The distinction between online and offline is blurring, and legislation or regulation aimed at protecting consumers “online” could create strange imbalances between different spheres of life. Consumers do not have a set of privacy interests that applies to the “online” world and another set that applies “offline.”
To address online privacy alone is to miss the mark. This is not to say that the flesh‐and‐blood world should have privacy regulations like those that have been dreamed up for the Internet. Rather, privacy on the Internet might better be produced the way it is in the “real” world, by people aware of the consequences of their behavior acting in their own best interests.
Privacy Regulation Might Also Work “Too Well”
Consumer privacy legislation and regulation might fail because they miss new protocols or technologies, uses of the Internet that are not web‐based, for example. But there is an equally plausible likelihood that privacy regulation works too well, in a couple of different senses.
Privacy regulation that works “too well” would give people more privacy than is optimal, making consumers worse off overall. Consumers have interests not just in privacy, but also in publicity, access to content, customization, convenience, low prices, and so on. Many of these interests are in tension with privacy, and giving consumers privacy at the cost of other things they prefer is not a good outcome.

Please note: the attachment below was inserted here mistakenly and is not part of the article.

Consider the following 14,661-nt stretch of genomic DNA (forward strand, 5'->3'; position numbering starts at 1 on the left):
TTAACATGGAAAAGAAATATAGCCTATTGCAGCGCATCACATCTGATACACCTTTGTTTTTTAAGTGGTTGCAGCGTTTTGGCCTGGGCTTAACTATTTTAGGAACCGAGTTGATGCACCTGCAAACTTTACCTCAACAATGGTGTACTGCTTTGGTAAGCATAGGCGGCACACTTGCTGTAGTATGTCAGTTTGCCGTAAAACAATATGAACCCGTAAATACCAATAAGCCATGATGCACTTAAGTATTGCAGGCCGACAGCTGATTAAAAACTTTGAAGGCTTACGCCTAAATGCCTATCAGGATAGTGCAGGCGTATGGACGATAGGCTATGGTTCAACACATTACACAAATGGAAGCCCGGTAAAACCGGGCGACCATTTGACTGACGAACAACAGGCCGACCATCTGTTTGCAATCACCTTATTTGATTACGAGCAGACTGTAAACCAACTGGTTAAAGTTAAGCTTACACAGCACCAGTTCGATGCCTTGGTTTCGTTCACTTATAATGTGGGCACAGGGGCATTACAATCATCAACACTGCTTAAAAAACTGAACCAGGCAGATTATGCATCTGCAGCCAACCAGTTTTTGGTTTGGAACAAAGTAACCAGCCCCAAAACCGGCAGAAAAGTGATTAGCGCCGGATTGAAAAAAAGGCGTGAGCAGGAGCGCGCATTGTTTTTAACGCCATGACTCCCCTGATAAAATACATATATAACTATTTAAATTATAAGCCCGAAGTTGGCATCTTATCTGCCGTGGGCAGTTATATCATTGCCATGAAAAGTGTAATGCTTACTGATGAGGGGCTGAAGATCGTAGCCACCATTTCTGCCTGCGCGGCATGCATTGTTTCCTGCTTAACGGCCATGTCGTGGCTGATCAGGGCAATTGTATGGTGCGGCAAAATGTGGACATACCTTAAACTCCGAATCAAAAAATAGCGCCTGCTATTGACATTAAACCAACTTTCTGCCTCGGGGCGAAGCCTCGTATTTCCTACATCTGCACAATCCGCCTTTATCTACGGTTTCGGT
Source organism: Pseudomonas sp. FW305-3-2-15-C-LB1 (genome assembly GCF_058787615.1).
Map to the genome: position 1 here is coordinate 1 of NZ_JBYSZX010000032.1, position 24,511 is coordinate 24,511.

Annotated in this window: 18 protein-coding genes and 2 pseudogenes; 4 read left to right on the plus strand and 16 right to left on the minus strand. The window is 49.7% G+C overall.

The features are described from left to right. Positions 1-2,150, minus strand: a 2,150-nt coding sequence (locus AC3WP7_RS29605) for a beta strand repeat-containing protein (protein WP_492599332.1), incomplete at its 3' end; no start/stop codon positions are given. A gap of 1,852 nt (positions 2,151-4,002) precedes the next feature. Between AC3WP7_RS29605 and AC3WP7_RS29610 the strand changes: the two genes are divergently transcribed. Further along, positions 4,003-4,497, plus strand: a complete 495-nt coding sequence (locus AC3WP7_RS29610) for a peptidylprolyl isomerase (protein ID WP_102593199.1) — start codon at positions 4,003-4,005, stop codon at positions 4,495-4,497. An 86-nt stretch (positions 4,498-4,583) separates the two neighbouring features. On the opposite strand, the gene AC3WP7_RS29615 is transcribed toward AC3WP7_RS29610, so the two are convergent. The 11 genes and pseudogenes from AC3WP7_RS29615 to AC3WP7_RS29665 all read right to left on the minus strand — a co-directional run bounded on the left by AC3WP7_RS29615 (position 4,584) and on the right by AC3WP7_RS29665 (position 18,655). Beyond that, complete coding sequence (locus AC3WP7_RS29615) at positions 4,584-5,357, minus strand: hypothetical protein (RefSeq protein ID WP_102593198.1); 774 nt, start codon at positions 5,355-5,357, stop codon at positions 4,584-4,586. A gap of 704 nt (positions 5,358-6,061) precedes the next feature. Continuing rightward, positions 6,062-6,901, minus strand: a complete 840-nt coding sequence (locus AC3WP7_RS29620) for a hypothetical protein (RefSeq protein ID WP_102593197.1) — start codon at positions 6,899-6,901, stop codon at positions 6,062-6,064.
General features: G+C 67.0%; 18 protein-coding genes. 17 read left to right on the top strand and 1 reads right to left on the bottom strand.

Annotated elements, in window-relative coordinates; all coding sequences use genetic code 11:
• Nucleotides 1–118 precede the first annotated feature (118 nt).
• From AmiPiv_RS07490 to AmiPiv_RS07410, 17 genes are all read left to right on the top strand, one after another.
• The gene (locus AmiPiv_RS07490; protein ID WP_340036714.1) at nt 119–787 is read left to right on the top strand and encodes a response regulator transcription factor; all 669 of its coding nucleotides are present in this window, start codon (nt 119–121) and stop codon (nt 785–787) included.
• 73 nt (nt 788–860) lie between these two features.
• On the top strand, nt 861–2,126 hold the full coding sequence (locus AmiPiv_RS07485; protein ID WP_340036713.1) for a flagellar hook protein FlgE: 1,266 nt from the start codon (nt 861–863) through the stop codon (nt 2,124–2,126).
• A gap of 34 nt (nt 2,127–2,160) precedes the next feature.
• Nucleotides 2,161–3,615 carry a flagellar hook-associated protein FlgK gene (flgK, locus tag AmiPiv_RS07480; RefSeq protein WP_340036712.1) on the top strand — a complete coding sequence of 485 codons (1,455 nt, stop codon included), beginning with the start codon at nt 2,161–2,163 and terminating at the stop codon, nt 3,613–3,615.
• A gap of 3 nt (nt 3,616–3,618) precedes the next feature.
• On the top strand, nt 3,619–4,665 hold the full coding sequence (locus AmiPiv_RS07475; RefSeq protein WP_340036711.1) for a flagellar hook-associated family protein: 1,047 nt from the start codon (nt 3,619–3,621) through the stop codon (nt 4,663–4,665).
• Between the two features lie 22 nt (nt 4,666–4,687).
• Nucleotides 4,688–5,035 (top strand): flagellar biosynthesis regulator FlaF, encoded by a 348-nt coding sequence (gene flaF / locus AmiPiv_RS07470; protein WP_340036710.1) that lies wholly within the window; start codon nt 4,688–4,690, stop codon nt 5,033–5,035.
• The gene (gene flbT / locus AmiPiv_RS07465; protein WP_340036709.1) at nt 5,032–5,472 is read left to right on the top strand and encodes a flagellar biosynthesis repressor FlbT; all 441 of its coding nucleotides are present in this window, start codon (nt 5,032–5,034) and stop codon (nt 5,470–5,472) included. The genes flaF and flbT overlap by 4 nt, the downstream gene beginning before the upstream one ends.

The dominant model for producing Internet content — all the interaction, commentary, news, imagery, and entertainment that has the Internet thriving — is advertising support. Many of the most popular services and platforms are “free” because they host advertisements directed at their visitors and users. Part of the reason they can support themselves with advertising is because they have good information about users that allow ads to be appropriately targeted. It is a fact that well‐targeted ads are more valuable than less‐well‐targeted ads.